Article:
After Francisco Cantú graduated from college with honors, he decided to enlist in the U.S. Border Patrol, which detains Mexicans illegally crossing into the United States.
In The Line Becomes a River, the author’s illuminating prose cites injustices and tragedy on both sides of the border. Mexicans enter the United States in the middle of the night far from cities and wander in the desert for days without food or water, hoping they will be rescued. Agents frequently come upon bodies. A half-naked man is found curled up in the fetal position. He had been drinking his own urine for four days to survive.
Some fleeing Mexicans are desperate to find work, while others want to escape cartel-inspired violence. Thousands of people are targeted by the drug cartels, which sometimes cut off the heads of their victims. During a two-month period 460 bodies were delivered to a Mexican morgue near the border.
Cantú talks to his second-generation Mexican mother, who spent years as a U.S. park ranger. She tells her son not to become a Border Patrol agent, but he dismisses her advice, looking forward to working outdoors in the vast countryside.
But the author soon tires of his job. “I had reached a point at which I could barely sleep, a point at which my mind had become so filled with violence that I could barely perceive beauty in the landscape around me.” He moved to a desk job before quitting the Border Patrol. He then went to work in a coffee shop near the border while studying for a master’s degree.
Cantú befriended José, a Mexican who had crossed into the United States illegally more than 30 years ago.
José has three sons, ages 15, 10 and 8, when he receives word that his ailing mother is dying in Mexico. He decides he must visit her before she dies, knowing he will not be allowed to return to America because of his status as is an illegal immigrant. After he sees his mother, he is caught crossing the border. He is sent back to Mexico by a judge who warns him that he will face a long prison term if he is caught crossing again. But José cannot accept the idea that he might never again see his sons.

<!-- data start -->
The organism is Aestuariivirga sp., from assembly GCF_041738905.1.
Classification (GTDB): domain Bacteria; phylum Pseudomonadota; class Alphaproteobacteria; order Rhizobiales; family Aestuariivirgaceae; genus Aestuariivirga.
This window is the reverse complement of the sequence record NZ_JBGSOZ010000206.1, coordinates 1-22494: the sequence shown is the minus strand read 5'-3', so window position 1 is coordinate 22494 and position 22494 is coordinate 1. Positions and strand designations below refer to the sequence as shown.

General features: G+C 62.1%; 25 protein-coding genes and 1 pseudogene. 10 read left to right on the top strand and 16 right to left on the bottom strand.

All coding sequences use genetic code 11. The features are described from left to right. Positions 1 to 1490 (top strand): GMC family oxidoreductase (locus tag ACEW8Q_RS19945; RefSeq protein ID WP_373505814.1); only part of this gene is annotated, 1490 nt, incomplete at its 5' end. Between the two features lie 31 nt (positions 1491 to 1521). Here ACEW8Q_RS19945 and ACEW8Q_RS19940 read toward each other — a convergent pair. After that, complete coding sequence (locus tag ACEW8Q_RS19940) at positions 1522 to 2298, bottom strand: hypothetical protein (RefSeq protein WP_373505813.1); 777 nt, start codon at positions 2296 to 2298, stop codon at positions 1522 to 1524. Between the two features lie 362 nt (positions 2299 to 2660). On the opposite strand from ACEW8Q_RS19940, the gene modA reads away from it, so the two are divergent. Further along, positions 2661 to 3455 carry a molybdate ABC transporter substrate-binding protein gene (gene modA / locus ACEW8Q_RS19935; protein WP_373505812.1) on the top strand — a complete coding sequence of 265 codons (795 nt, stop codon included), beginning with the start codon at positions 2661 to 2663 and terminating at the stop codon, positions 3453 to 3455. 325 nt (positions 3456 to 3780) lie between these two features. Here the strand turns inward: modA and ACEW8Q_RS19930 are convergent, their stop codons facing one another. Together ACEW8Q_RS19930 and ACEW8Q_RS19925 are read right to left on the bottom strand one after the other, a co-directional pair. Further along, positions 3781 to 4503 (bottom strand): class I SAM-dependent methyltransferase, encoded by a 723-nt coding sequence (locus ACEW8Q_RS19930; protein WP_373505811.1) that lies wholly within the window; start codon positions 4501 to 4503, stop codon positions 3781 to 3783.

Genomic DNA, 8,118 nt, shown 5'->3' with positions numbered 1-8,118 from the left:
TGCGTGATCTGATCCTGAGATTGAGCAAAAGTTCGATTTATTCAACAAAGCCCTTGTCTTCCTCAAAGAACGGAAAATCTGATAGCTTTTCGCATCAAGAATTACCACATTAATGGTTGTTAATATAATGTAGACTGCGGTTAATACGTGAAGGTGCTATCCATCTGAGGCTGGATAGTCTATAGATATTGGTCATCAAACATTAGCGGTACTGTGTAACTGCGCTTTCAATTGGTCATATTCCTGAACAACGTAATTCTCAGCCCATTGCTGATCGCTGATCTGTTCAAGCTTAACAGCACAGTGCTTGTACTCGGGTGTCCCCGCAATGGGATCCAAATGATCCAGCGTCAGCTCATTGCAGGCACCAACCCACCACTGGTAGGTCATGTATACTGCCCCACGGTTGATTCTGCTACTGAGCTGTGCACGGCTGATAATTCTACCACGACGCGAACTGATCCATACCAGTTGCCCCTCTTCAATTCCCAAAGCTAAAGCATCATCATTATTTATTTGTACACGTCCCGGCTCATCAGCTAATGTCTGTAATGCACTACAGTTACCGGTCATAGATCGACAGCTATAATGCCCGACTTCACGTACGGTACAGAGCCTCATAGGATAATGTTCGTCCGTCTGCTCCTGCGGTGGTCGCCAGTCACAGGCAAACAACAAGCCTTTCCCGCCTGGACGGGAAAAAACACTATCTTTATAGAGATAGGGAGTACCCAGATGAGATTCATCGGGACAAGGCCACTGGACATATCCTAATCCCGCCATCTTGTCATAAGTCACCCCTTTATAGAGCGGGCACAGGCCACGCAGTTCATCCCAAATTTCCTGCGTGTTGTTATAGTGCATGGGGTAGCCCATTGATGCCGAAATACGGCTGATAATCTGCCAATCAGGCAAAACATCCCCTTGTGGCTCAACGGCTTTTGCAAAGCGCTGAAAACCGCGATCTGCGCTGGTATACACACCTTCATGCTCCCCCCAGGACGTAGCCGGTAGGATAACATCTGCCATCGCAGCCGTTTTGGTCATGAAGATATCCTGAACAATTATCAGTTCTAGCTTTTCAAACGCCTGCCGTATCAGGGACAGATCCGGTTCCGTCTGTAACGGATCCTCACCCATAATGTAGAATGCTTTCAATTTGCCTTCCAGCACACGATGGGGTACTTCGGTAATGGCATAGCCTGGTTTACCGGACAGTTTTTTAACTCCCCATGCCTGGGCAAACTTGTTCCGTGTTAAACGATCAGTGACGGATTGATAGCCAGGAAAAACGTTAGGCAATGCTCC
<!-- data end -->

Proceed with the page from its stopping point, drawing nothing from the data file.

José’s case is relevant to the debate about allowing long-time illegal residents to remain in America. In this case, a model father is cut off from his sons.
By sending illegal immigrants back to Mexico, José says, “the U.S. is making criminals out of those who could become its very best citizens.”
The author has mixed feelings about the Border Patrol. Some agents are cruel and abusive, while others sympathize with the plight of desperate illegal immigrants. One man told agents about a woman and her daughter dying in the desert. They found the woman’s body, which was decomposing, and a girl who was missing a leg. “Even the agents began to cry.”
Cantú describes the horrific toll of bloodshed in areas of Mexico controlled by drug cartels. During a six-year period, the government recorded 100,000 cartel murders.
The author’s experience as a border agent changed him, giving him a deeper insight into the failure of U.S. immigration policy. Although the book is filled with vivid prose, Cantú skips around too much, mixing history, background and sometimes confusing dialogue.
José will do anything, even at the risk of serving a long prison term, to be able to see his boys again. “My boys are not dogs to be abandoned in the street. I will walk through the desert for five days, eight days, 10 days, whatever it takes to be with them.”
José has tried four times in six months to sneak across the border, without success. Readers are left not knowing where he is living, cut off from his wife and children.
The Line Becomes a River: Dispatches from the Border, by Francisco Cantú; Riverhead, 250 pp., $26.00
Bill Williams is a freelance writer in West Hartford, Conn., and a former editorial writer for The Hartford Courant. He is a member of the National Book Critics Circle and can be reached at email@example.com.